Before the finished version of every artistic masterpiece comes an early draft – be it a back-of-an-envelope sketch, or the first mock-up of a life-sized sculpture.
Lund’s Museum of Sketches – known in Swedish as Skissernas Museum – exists as a public archive for these artistic works in progress. It’s the only museum of its kind anywhere in the world, with vivid, cluttered galleries showcasing the evolution of artistic ideas from the first spark of inspiration right up to the final version.
Unlike at lots of other art galleries, where the trend is to leave artworks surrounded by acres of empty space, the walls here are completely covered. Artworks are positioned so close to one another that they’re almost touching. Even the ceilings are covered.
In the vast Swedish Hall there are more than 600 sketches, paintings and sculptures from the 1900s onwards vying for your attention. Standing in the middle of this hall, it’s difficult to know where to let your eyes rest – to really absorb and appreciate all of the art here, you’d need a couple of hours and neck muscles that are strong enough to cope with lots of craning.
The smaller, adjoining hall is full of early prototypes by famous international names, including Henri Matisse. His scratchy, almost child-like sketches give an insight into the ways he planned his work. Another hall on the ground floor is given over to Mexican art, which tackles issues like the country’s struggle for independence.
There are sculptures dotted around the place but one room at Skissernas Museum is devoted entirely to 3D forms. Among the highlights is a mock-up of the sculpture by Swedish artist Carl Fredrik Reuterswärd that shows a revolver whose barrel has been twisted into a knot as a symbol of non-violence. Much larger versions of the same sculpture can now be found around the world, including in Gothenburg and outside the UN headquarters in New York.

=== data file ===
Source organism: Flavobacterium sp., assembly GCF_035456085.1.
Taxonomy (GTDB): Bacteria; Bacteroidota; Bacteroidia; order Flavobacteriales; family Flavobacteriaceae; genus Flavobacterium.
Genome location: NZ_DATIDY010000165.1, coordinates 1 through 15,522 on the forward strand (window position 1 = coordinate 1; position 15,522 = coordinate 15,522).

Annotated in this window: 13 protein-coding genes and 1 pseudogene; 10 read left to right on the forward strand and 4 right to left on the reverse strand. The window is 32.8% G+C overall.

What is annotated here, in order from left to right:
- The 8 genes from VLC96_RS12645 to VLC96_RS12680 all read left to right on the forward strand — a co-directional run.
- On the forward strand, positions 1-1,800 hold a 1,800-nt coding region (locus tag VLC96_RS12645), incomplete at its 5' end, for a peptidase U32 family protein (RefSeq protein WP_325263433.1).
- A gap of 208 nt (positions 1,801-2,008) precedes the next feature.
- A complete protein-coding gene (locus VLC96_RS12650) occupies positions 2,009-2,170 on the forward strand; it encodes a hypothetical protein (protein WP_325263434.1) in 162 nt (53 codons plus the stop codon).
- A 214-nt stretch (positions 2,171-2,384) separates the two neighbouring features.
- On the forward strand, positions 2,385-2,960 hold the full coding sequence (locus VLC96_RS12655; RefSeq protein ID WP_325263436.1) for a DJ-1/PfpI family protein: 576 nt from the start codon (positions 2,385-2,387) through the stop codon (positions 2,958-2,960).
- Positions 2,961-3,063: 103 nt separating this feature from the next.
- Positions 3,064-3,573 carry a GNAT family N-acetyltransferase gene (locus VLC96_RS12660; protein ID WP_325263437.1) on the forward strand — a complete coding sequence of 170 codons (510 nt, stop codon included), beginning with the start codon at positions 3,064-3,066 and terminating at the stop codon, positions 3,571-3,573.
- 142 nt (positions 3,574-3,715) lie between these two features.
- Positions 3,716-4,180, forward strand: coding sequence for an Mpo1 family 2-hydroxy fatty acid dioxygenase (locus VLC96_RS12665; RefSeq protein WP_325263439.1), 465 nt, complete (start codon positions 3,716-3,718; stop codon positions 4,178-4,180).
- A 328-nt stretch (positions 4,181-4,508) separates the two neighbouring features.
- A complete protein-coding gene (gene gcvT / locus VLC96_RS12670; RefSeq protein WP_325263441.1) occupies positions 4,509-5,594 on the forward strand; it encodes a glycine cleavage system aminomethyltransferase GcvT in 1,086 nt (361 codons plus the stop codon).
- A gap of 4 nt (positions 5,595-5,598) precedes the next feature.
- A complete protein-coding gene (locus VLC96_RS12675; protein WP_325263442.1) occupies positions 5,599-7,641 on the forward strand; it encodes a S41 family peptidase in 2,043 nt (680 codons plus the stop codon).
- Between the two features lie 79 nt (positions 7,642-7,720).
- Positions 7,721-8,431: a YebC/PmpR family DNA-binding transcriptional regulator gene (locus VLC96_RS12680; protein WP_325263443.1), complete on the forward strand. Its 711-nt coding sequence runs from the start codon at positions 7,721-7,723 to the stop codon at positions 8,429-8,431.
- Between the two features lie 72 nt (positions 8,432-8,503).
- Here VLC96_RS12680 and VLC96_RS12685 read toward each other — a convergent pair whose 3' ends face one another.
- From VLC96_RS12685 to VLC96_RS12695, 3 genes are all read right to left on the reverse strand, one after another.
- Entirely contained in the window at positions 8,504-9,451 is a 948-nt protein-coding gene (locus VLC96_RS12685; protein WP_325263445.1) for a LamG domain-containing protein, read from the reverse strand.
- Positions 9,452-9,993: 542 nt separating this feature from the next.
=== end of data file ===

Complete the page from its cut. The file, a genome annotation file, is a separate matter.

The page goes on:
There’s an interesting little gift shop at the main entrance to the museum, where you’ll find books on art plus some great cheap posters and free lockers for storing your gear (backpacks are not allowed inside the galleries).
Allow at least an hour to look around the place, but plenty more if you want to dig deeper into the collection.
Tickets for the museum cost 50 SEK. Students get in free with valid ID.
The museum is part of Lund University, and is in the main part of the campus on Finngatan. City buses from Lund’s main train station pull up close by at the stop called Lund Sölvegatan. Our guide to getting around Lund has info on how to pay for bus journeys.
The Museum of Sketches (Skissernas Museum)
+46 462 227 283
Tues–Sun noon–5pm (until 9pm on Weds)
Last udpated: July 2015